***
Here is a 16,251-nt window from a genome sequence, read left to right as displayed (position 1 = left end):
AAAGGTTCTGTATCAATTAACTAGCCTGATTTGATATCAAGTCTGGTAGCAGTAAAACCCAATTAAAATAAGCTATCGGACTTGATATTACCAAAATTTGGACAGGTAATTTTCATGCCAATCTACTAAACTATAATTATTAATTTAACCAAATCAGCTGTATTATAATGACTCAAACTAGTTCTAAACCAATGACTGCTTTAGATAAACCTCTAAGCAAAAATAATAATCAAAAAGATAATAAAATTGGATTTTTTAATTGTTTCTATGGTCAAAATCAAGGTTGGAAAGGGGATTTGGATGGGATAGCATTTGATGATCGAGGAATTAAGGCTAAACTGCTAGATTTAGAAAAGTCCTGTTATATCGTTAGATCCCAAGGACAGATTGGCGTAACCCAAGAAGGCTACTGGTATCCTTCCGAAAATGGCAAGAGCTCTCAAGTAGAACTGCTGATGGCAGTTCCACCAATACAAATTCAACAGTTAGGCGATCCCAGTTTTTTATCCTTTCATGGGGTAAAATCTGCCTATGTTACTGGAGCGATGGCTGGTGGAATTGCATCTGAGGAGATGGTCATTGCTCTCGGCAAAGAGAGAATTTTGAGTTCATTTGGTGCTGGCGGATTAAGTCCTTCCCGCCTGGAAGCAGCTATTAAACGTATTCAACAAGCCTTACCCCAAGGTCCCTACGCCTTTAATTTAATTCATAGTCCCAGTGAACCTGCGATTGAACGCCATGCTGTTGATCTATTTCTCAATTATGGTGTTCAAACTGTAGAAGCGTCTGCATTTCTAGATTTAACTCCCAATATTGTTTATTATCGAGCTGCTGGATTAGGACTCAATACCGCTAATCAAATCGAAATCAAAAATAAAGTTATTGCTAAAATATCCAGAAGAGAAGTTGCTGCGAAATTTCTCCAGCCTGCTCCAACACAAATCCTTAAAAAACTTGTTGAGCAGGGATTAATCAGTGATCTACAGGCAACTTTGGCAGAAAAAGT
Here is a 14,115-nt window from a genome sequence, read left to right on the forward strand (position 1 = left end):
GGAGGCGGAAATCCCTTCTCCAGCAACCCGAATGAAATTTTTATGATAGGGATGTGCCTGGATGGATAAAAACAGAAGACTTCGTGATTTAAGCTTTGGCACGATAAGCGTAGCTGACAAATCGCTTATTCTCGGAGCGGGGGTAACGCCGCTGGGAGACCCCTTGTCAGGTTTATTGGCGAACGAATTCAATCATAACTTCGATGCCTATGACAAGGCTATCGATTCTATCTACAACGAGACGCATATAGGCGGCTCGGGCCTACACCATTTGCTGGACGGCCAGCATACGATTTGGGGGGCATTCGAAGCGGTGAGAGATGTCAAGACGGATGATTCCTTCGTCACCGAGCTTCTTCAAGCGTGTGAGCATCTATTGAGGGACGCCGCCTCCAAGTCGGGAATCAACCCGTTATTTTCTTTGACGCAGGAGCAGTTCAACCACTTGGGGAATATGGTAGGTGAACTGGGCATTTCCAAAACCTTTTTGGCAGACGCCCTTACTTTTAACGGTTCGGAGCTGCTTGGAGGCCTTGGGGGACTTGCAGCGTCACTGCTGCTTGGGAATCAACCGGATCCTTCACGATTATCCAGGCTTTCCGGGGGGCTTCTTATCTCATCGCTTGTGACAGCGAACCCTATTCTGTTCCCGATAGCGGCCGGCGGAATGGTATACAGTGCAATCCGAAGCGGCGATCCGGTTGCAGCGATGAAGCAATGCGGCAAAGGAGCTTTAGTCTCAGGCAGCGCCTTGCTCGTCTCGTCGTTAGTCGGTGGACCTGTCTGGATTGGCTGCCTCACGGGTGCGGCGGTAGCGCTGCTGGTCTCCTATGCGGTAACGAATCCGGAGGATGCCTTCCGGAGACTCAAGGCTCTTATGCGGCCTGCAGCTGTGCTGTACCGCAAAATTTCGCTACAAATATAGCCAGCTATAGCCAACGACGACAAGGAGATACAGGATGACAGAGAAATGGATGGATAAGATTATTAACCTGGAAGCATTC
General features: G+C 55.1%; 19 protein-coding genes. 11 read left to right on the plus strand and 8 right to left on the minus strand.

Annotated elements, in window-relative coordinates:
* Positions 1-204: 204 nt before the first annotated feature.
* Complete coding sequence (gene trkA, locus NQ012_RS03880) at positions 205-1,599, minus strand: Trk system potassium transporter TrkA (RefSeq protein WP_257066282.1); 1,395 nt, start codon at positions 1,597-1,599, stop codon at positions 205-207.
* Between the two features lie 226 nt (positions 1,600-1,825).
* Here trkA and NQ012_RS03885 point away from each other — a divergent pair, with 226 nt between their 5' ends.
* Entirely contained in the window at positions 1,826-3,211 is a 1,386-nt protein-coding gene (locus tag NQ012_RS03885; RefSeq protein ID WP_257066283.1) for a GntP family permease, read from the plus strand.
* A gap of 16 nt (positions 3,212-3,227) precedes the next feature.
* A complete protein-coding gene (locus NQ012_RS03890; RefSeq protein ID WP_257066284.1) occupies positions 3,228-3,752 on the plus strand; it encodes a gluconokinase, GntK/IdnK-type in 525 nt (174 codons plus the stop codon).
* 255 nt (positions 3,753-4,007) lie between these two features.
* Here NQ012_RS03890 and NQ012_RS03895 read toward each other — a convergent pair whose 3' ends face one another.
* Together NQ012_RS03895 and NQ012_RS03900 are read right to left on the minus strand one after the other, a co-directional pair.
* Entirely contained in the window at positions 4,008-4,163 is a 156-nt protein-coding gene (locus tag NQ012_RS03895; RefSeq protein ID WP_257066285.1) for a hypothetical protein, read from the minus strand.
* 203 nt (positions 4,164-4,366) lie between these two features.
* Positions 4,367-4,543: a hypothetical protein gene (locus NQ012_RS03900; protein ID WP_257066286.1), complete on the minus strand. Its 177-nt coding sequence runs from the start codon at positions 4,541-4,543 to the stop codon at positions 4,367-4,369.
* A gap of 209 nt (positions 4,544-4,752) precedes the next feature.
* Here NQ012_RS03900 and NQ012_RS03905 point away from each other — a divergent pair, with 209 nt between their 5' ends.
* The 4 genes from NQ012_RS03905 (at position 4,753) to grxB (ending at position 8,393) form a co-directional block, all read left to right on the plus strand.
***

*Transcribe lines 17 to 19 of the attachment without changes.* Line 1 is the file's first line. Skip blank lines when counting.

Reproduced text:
* Entirely contained in the window at positions 4,008-4,163 is a 156-nt protein-coding gene (locus tag NQ012_RS03895; RefSeq protein ID WP_257066285.1) for a hypothetical protein, read from the minus strand.
* 203 nt (positions 4,164-4,366) lie between these two features.
* Positions 4,367-4,543: a hypothetical protein gene (locus NQ012_RS03900; protein ID WP_257066286.1), complete on the minus strand. Its 177-nt coding sequence runs from the start codon at positions 4,541-4,543 to the stop codon at positions 4,367-4,369.